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Warning: Contains spoilers

Okay: you’re on a train. It’s the last train in the world and the world is covered in ice. An evil overlord rules the train with an iron fist and the leader of your scrappy rebellion just died, so who do you pick to be your new leader – the young Asian woman with clairvoyant abilities, her middle-aged father that knows all the codes to unlock train security systems and kicks bad guy ass, the level-headed black woman that’s trying to find her son, or the unstable white dude that ate people when times got tough? 

This problem confronts the characters halfway through the new movie Snowpiercer, and the film doesn’t waste a second of footage debating before the white dude is unceremoniously picked to be the new fearless leader. The moment happens without even a hint of irony or self-awareness. Snowpiercer justifies this singular, nonsensical logic jump by letting us know over and over that people think Curtis should be running things, never mind that he’s guilt-ridden, moody, impulsive and…a reformed cannibal.   

Snowpiercer is essentially Children of Men on a train. And while more conservative-leaning visions of the future imagine a police state to curb the chaos of mob mentality, these attempts at subversive narrative fall in the tradition of 1984 and Brazil: The inherently corrupt machinery of the state is the ultimate antagonist. In this realm, Snowpiercer does an admirable job bringing complexity and nuance to the problem of complicity between radical groups and the establishment they’re supposedly working against. It’s an exciting movie with epic battles, and the stratified world of the last train on Earth is messy, full of cutthroat political wrangling and gut-wrenchingly unfair.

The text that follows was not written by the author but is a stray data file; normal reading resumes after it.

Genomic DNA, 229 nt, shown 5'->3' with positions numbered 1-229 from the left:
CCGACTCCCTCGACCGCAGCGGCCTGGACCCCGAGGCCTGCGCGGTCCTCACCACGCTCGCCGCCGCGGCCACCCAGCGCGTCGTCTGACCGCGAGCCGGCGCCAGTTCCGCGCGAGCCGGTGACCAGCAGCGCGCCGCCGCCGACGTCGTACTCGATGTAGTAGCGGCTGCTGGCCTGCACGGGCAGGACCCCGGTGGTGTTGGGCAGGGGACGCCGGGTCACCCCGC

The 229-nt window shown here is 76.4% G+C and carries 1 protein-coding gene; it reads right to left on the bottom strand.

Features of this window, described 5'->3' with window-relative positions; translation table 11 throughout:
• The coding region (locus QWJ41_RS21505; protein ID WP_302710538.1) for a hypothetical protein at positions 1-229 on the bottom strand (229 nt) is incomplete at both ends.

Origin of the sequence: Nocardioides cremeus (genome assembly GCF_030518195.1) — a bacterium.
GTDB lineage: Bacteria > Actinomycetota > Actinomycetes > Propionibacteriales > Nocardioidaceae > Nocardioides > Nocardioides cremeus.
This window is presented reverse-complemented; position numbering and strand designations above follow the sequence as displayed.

But both Children of Men and Snowpiercer come crashing down to almost identical final moments. When the smoke clears and the countless bodies are carted off, what we’re left with is the same take-away: Bearded white dude saves humanity, in both cases represented by a woman and a child of color, both helpless and in need of saving, at the cost of his own life. 

Back in college, when I’d be one of the few people of color in anti-war protest meetings, the white organizers would ask me: “Why do so few people of color come to our events?” Never did they turn the question in on themselves, never did they interrogate how their own actions upheld white supremacy even amidst their rhetoric of Peace and Freedom. And why would they? In the mainstream liberal model of activism, a divinely-anointed white man with no particular skills or job credentials is elevated to the status of One and Only simply by virtue of existing. Within this fantasy, we can glimpse the ongoing failure of the mainstream American left to truly confront institutional/interpersonal racism in any way beyond political maneuvering. Indeed, the trope holds even when the gaze is cast backwards: what did the film Lincoln show us if not the same bearded white savior, nobly giving his life to save the poor black masses amidst a different kind of apocalypse? 

Let’s return to that moment on the train: when Tanya, Snowpiercer’s lone black woman, turns her tear-stained face to Curtis and informs him, inexplicably, that he must lead them now, the movie tells an entire story, apparently unintentionally, within just a few seconds. It’s the story of missed opportunities, self-absorption and an ongoing savior complex. It’s the story of silenced voices, untold histories, movements torn to shreds because of ego, unchecked privilege and infighting. The missed opportunity here is a narrative one as well: Imagine if Snowpiercer, which Korean director Bong Joon-ho based on the French graphic novel La Transperceneige, deviated from the singular narrative that Chimamanda Ngozi Adichie famously warned us about. Imagine if the desperate rebels paused and elevated Tanya to leadership instead of Curtis. Snowpiercer would’ve become something truly subversive, a story some of us have been trying to tell for a very long time. 

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Wednesday, July 30, 2014 - 17:02